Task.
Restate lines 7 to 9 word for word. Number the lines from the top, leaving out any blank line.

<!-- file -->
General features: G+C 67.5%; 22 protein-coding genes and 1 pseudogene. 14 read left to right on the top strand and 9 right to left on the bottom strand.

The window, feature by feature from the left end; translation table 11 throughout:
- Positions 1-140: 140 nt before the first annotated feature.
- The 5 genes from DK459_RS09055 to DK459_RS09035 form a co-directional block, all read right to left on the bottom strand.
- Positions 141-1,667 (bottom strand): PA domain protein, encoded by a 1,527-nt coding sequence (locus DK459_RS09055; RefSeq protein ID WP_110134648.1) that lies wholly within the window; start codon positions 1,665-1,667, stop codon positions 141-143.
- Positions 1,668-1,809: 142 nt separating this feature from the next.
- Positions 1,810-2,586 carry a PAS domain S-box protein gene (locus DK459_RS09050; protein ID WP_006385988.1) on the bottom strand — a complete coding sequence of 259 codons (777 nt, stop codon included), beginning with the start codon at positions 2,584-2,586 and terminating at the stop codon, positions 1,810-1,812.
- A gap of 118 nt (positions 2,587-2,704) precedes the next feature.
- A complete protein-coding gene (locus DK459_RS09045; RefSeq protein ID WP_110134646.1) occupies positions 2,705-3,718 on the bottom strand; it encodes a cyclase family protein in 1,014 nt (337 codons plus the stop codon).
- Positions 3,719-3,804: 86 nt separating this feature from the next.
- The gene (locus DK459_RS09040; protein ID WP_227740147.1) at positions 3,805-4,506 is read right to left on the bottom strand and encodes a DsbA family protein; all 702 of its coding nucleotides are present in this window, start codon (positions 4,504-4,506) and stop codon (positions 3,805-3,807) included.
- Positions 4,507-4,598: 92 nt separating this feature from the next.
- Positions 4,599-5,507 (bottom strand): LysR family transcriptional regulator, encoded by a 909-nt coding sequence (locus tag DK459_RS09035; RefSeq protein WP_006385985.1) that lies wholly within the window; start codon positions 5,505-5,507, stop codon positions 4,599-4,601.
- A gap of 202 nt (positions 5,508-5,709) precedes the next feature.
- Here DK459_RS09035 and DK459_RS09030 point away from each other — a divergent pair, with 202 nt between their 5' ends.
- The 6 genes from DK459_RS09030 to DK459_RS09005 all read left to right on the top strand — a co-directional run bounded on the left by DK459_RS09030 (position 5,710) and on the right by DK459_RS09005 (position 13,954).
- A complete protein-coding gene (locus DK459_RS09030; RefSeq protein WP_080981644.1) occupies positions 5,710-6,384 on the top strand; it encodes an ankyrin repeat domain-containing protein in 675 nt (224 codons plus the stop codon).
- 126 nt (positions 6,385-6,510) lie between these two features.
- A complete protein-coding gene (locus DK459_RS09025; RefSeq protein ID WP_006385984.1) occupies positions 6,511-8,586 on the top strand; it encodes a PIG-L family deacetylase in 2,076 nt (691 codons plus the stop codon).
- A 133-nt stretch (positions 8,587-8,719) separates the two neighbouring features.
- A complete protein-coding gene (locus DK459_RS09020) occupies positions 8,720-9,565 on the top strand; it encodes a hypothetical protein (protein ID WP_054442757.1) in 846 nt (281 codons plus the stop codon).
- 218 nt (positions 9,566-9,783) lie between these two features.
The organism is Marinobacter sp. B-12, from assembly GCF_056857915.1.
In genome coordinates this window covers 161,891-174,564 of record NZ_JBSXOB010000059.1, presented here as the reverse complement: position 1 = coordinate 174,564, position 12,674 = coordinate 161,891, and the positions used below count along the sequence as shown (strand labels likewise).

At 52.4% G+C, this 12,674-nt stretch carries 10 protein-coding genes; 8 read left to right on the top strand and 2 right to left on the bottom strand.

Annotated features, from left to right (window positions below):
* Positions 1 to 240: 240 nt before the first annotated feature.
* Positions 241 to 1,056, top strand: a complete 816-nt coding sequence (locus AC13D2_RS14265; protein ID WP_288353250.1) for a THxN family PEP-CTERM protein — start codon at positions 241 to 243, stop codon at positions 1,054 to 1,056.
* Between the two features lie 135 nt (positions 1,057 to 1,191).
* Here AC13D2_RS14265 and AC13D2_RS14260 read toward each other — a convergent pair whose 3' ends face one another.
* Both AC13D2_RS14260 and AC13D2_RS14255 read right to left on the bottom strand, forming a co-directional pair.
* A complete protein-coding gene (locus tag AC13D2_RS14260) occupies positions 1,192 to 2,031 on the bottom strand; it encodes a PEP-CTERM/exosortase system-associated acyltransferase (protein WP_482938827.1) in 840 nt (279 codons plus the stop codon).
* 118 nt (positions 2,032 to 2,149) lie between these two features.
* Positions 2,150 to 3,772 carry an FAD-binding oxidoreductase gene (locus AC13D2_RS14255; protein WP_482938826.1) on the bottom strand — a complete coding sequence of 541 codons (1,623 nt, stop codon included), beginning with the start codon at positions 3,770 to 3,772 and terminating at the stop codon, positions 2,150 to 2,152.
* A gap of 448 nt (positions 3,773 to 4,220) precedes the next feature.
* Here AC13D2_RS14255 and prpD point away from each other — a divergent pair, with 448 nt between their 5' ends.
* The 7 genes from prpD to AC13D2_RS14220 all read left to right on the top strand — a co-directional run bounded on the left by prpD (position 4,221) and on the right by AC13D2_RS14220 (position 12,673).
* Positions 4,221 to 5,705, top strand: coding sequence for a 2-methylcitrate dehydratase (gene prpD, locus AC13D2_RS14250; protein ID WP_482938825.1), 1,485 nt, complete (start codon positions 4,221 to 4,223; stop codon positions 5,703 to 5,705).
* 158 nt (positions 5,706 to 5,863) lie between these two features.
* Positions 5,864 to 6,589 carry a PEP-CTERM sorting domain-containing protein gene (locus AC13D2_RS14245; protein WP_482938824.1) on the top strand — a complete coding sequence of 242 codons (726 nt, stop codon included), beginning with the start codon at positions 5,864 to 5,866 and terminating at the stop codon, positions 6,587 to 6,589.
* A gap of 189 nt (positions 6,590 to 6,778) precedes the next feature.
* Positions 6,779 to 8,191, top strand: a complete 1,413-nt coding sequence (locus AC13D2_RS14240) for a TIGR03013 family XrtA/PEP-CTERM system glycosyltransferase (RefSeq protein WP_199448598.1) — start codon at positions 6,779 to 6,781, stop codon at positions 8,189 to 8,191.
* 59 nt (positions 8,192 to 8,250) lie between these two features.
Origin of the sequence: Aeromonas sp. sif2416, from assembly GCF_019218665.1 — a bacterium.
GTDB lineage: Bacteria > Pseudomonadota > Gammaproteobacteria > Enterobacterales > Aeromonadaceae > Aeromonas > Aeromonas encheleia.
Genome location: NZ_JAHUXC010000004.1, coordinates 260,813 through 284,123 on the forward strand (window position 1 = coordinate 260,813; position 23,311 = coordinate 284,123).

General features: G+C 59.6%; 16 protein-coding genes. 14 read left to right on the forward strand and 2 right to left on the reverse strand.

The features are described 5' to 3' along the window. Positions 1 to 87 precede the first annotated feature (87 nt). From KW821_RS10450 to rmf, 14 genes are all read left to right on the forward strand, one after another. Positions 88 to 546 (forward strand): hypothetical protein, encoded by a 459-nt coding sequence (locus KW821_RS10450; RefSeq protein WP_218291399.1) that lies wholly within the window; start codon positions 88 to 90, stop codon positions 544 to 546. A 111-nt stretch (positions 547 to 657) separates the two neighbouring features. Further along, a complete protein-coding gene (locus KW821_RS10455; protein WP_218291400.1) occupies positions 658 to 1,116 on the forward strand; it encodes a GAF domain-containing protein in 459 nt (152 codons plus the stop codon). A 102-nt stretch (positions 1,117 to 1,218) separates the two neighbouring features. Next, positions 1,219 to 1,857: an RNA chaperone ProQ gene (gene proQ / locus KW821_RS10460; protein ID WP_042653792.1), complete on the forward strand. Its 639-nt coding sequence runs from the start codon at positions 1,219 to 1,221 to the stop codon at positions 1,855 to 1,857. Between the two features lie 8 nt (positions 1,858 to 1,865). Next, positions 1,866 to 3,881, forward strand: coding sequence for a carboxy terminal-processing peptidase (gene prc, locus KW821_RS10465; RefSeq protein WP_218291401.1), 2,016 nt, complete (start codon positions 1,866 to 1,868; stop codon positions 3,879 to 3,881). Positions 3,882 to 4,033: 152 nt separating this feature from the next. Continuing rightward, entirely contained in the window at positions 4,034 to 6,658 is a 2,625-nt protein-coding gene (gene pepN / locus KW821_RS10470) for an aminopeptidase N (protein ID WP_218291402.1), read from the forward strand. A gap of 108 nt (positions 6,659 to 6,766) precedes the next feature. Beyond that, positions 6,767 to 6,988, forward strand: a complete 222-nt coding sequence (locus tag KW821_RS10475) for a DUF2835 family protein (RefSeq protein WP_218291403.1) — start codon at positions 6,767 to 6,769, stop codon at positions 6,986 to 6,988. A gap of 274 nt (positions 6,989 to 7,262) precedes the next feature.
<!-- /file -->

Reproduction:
- Positions 1,810-2,586 carry a PAS domain S-box protein gene (locus DK459_RS09050; protein ID WP_006385988.1) on the bottom strand — a complete coding sequence of 259 codons (777 nt, stop codon included), beginning with the start codon at positions 2,584-2,586 and terminating at the stop codon, positions 1,810-1,812.
- A gap of 118 nt (positions 2,587-2,704) precedes the next feature.
- A complete protein-coding gene (locus DK459_RS09045; RefSeq protein ID WP_110134646.1) occupies positions 2,705-3,718 on the bottom strand; it encodes a cyclase family protein in 1,014 nt (337 codons plus the stop codon).